August Murders: Reading Sanctum Potpourri #7

Reading Sanctum: Potpourri is one of our continuing features of quick cut book reviews to help you find some otherwise innocuous books that might have escaped your attention. As a huge library/book reader geek, I love sharing stories about the books I am reading. So if you love books like I love books, then you just might love this post, too. This month, we lead with murder mysteries.

There are numerous murder mysteries that are released annually. In fact I would say that murder mysteries are among the most widely enjoyed book genres. I’m not trying to poo-poo any other genre. Readers of this blog know that Horror is my major joy, and I identify as a hard-core dyed in the wool horror-geek, but horror is more of a specialized audience whereas many different types of readers enjoy mysteries.

Dog Days of Voodoo is a pretty rough read. I was expecting a cozy murder mystery with a New Orleans backdrop and a voodoo subplot. Instead I got a scattered plot that involved mystery and intrigue, but only in the most superficial and ancillary way. I hate to be snarky, but I don’t believe that the writer, G. A. Chase, had a very clear idea as to what he wanted to say about New Orleans, voodoo, or even murder.

The characters are uninteresting, self-absorbed, and flat. The story that involves some supernatural elements, would have been scary in more capable hands. I read the entire story, but it was a mostly joyless experience. I’ve read worse, but I don’t want you to take the two-star rating as any sort of a recommendation. It is not. I just know that some writers live and die by the rating and I can tell that this writer was trying (he’s an “established” writer with other writing credits), so I refuse to be heartless.

Good try.

It has been an exceptionally long time since I read a Mary Higgins Clark novel, but I’ve Got My Eyes on You grabbed me from the start and reminded me why I used to love her. The story was like putting on a comfortable sweater on a chill night, sitting by the fireplace reading a mystery novel. I think I could have read the book in two sittings, but I wanted to savor the experience by extending it.

The murderer was not surprising, but again it felt comfortable, familiar. I had not read this book before, but I think many of her books are thematically similar. I would love to read more from her, specifically her earlier books. I would love to know if they are as good as I remember. (I used to buy Clark books for my sister, Dee, as her birthday is so close to Christmas no one bothered to give her anything for her birthday.)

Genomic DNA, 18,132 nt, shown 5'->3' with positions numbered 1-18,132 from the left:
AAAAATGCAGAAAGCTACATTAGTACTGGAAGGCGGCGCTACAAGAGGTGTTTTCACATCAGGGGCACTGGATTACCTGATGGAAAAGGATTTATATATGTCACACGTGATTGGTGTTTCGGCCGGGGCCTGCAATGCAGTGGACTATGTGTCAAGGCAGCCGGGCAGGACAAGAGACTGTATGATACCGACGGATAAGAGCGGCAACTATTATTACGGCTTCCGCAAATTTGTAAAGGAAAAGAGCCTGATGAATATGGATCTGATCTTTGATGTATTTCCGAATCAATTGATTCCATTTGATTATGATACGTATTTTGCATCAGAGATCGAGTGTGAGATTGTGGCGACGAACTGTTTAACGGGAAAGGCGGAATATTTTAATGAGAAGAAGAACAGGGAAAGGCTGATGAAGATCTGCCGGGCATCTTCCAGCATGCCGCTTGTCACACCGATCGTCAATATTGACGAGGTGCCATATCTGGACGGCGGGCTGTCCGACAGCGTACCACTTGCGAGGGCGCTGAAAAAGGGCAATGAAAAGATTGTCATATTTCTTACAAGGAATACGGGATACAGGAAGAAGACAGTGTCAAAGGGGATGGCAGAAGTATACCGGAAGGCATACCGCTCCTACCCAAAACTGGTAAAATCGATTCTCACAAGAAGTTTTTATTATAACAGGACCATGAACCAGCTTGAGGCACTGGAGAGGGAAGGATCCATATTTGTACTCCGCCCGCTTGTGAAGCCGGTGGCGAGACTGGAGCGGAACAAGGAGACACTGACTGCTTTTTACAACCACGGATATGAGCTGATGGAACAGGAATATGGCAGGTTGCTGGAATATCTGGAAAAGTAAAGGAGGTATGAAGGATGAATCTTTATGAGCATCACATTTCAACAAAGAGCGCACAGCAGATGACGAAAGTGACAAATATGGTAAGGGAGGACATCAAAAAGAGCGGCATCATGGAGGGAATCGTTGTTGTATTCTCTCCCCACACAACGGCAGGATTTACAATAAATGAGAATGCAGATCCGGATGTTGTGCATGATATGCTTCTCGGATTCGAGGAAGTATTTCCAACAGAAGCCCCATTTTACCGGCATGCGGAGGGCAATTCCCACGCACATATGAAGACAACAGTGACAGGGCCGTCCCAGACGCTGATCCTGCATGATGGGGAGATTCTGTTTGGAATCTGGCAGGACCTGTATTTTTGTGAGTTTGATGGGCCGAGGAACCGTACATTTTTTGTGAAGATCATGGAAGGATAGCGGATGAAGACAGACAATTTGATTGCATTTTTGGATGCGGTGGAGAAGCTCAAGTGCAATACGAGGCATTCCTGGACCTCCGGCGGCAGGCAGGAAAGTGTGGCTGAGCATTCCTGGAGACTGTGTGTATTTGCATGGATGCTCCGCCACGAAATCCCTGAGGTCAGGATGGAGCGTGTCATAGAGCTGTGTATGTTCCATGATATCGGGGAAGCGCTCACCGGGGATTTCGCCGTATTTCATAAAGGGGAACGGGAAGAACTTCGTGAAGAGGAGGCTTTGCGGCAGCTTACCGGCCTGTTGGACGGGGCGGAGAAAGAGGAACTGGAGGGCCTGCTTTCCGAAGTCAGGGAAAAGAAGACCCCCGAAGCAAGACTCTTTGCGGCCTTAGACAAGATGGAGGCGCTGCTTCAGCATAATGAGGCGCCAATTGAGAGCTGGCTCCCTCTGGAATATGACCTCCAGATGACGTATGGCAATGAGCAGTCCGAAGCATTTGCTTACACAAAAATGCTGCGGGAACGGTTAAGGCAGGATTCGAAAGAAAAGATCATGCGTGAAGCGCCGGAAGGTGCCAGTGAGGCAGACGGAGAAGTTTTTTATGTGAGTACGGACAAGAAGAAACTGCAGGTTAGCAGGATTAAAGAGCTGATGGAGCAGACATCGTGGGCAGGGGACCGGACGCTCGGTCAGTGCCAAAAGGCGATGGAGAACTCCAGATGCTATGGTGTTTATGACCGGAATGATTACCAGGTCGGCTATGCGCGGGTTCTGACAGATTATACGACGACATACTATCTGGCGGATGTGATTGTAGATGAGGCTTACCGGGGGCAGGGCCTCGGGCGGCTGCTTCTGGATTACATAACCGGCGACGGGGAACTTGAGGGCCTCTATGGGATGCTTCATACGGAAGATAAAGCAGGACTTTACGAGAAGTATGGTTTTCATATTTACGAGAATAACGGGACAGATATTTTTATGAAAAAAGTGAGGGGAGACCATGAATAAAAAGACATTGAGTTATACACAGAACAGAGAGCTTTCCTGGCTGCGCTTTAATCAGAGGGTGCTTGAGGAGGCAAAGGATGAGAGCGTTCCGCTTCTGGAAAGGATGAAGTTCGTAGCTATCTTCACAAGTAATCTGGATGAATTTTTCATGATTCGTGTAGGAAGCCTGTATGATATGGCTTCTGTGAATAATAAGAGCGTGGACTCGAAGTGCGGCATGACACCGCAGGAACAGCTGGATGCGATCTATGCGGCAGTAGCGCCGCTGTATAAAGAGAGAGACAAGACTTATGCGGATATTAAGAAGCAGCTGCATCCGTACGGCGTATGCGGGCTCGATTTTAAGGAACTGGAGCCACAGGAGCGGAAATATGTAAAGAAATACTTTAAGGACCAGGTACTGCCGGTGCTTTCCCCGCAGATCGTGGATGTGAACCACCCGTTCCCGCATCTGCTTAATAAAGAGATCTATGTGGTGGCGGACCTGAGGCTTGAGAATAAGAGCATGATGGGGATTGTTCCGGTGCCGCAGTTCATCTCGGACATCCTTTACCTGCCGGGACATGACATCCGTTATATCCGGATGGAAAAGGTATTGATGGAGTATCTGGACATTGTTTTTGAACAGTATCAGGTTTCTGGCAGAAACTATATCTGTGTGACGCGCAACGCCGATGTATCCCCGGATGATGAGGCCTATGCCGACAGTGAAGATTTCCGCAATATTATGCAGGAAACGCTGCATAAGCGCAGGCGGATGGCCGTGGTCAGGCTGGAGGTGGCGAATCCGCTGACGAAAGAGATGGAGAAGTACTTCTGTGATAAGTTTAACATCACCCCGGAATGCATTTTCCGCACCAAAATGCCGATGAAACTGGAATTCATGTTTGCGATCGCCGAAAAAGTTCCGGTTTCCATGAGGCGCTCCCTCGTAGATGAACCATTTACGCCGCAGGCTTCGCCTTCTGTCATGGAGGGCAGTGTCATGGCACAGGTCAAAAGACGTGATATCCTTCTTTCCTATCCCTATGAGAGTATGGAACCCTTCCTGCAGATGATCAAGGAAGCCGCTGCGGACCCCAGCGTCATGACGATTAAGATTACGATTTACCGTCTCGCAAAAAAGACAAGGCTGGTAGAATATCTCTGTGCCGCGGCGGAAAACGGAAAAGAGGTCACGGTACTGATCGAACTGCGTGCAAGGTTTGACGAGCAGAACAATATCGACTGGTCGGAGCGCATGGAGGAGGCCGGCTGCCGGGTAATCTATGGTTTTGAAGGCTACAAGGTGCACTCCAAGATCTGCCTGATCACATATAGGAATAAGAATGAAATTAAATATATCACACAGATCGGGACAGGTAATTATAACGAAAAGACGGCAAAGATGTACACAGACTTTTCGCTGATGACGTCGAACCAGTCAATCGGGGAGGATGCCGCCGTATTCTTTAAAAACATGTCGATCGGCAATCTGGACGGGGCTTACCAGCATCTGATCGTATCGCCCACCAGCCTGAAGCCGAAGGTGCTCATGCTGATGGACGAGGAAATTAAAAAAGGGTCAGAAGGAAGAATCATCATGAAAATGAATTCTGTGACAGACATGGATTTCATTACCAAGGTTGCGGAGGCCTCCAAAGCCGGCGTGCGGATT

Good book, but I figured out the mystery rather easily.

I think I read this for the first time, ten to fifteen years ago. Cornwell was doing an interview on one of the news shows, Dateline, or some such. She was communicating a compelling argument, about the real Jack the Ripper, such that I bought her book. It is extraordinarily dry. However, her arguments are exceedingly convincing. She writes about watermarks on paper and makes it fascinating. This is NOT for everyone, but if you are interested in the science of forensics, this might be for you. If you are intrigued by Jack the Ripper and his pathology, this might be for you, as well.

I “enjoyed” this book, as much as one can enjoy the horrifying subject matter. It is a difficult read for people that are sensitive to graphic violence because Cornwell is graphic about the crime scenes left behind. She makes an argument that Jack the Ripper never stopped killing; he became more careful, and that he left England for New York where he continued his killing. She even names the killer and why she believes so strongly that she is correct. She makes compelling arguments; so compelling in fact that she convinced me.

The Outsider is a novel that begins like a police procedural. A horrible murder has been committed and witnesses are being interviewed by the police, while an arrest is occurring. Evidence is discussed while the grisly elements of the crime are set before the reader, but the accused has an irrefutable alibi.

There’s a very special alchemy that draws us into Stephen King’s work. It is initiated when you start to think what the heck (or if you’re like me WTF!) is going on here, because there’s no way it’s possible that this story could work, there’s no way that this could happen, except it is and it does. There’s real investigative work here, but because it’s King there is a strong supernatural pall that hangs over this book.

You have some crazy strong characters here (what else would you expect with King), and they are not all cuddly, lovable, and heroic. These characters are human and flawed, even damned unlikable because most of us hate moral certitude, because damn it, I’M HUMAN AND FLAWED AND RARELY MORALLY CERTAIN. After the first 200 pages, I thought I knew where this story was going and boy was, I wrong.

A character is killed off and I was shocked because I thought it was the heart of the novel, but King changes it up and brings in a new heart and just continues to build a riveting story. This is not a perfect book. It probably is too long and King concentrates on a few characters to the detriment of others. I would have liked to know more about Terry Maitland’s daughters, but you still get a really great story mashup. This is one of the best I’ve read this year, so I give this, 5 Grey Geeks.

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